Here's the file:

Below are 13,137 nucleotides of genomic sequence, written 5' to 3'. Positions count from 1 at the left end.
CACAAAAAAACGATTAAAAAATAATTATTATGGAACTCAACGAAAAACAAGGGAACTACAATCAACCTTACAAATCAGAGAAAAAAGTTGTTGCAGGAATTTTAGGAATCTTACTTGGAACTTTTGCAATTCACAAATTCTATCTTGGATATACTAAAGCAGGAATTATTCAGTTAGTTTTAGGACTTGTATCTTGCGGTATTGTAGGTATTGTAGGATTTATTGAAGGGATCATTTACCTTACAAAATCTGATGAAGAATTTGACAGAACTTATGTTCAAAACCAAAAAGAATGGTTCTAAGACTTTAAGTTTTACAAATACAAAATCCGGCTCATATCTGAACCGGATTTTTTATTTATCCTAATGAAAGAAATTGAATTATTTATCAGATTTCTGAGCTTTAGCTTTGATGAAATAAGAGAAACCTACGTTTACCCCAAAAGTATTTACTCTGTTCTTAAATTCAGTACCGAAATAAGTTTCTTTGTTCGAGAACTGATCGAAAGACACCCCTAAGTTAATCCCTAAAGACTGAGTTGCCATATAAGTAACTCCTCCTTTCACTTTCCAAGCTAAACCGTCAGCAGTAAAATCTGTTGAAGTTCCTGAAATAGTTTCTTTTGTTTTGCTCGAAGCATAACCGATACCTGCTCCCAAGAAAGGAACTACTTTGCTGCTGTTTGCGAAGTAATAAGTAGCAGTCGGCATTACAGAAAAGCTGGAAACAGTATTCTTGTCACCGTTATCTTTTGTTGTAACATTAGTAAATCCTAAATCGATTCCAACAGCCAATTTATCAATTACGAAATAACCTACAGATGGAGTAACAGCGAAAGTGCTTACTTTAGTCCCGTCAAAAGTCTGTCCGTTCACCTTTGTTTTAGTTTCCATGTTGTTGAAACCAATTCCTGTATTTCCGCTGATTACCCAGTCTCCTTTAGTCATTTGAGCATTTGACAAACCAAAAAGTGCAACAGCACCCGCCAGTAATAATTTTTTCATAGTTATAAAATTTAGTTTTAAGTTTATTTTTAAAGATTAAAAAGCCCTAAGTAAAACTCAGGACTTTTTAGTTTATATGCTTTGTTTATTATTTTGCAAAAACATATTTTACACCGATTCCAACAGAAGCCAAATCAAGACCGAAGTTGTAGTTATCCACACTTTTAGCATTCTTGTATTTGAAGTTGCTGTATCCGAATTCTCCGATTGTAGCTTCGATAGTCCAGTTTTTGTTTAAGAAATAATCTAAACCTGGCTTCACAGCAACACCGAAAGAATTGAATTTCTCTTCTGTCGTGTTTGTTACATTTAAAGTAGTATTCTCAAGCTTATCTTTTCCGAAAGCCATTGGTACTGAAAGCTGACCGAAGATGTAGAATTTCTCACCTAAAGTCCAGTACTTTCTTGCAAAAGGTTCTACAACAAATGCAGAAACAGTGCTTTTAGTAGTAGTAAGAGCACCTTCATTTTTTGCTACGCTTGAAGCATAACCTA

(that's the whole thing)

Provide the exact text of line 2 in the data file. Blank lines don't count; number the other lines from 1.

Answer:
CACAAAAAAACGATTAAAAAATAATTATTATGGAACTCAACGAAAAACAAGGGAACTACAATCAACCTTACAAATCAGAGAAAAAAGTTGTTGCAGGAATTTTAGGAATCTTACTTGGAACTTTTGCAATTCACAAATTCTATCTTGGATATACTAAAGCAGGAATTATTCAGTTAGTTTTAGGACTTGTATCTTGCGGTATTGTAGGTATTGTAGGATTTATTGAAGGGATCATTTACCTTACAAAATCTGATGAAGAATTTGACAGAACTTATGTTCAAAACCAAAAAGAATGGTTCTAAGACTTTAAGTTTTACAAATACAAAATCCGGCTCATATCTGAACCGGATTTTTTATTTATCCTAATGAAAGAAATTGAATTATTTATCAGATTTCTGAGCTTTAGCTTTGATGAAATAAGAGAAACCTACGTTTACCCCAAAAGTATTTACTCTGTTCTTAAATTCAGTACCGAAATAAGTTTCTTTGTTCGAGAACTGATCGAAAGACACCCCTAAGTTAATCCCTAAAGACTGAGTTGCCATATAAGTAACTCCTCCTTTCACTTTCCAAGCTAAACCGTCAGCAGTAAAATCTGTTGAAGTTCCTGAAATAGTTTCTTTTGTTTTGCTCGAAGCATAACCGATACCTGCTCCCAAGAAAGGAACTACTTTGCTGCTGTTTGCGAAGTAATAAGTAGCAGTCGGCATTACAGAAAAGCTGGAAACAGTATTCTTGTCACCGTTATCTTTTGTTGTAACATTAGTAAATCCTAAATCGATTCCAACAGCCAATTTATCAATTACGAAATAACCTACAGATGGAGTAACAGCGAAAGTGCTTACTTTAGTCCCGTCAAAAGTCTGTCCGTTCACCTTTGTTTTAGTTTCCATGTTGTTGAAACCAATTCCTGTATTTCCGCTGATTACCCAGTCTCCTTTAGTCATTTGAGCATTTGACAAACCAAAAAGTGCAACAGCACCCGCCAGTAATAATTTTTTCATAGTTATAAAATTTAGTTTTAAGTTTATTTTTAAAGATTAAAAAGCCCTAAGTAAAACTCAGGACTTTTTAGTTTATATGCTTTGTTTATTATTTTGCAAAAACATATTTTACACCGATTCCAACAGAAGCCAAATCAAGACCGAAGTTGTAGTTATCCACACTTTTAGCATTCTTGTATTTGAAGTTGCTGTATCCGAATTCTCCGATTGTAGCTTCGATAGTCCAGTTTTTGTTTAAGAAATAATCTAAACCTGGCTTCACAGCAACACCGAAAGAATTGAATTTCTCTTCTGTCGTGTTTGTTACATTTAAAGTAGTATTCTCAAGCTTATCTTTTCCGAAAGCCATTGGTACTGAAAGCTGACCGAAGATGTAGAATTTCTCACCTAAAGTCCAGTACTTTCTTGCAAAAGGTTCTACAACAAATGCAGAAACAGTGCTTTTAGTAGTAGTAAGAGCACCTTCATTTTTTGCTACGCTTGAAGCATAACCTA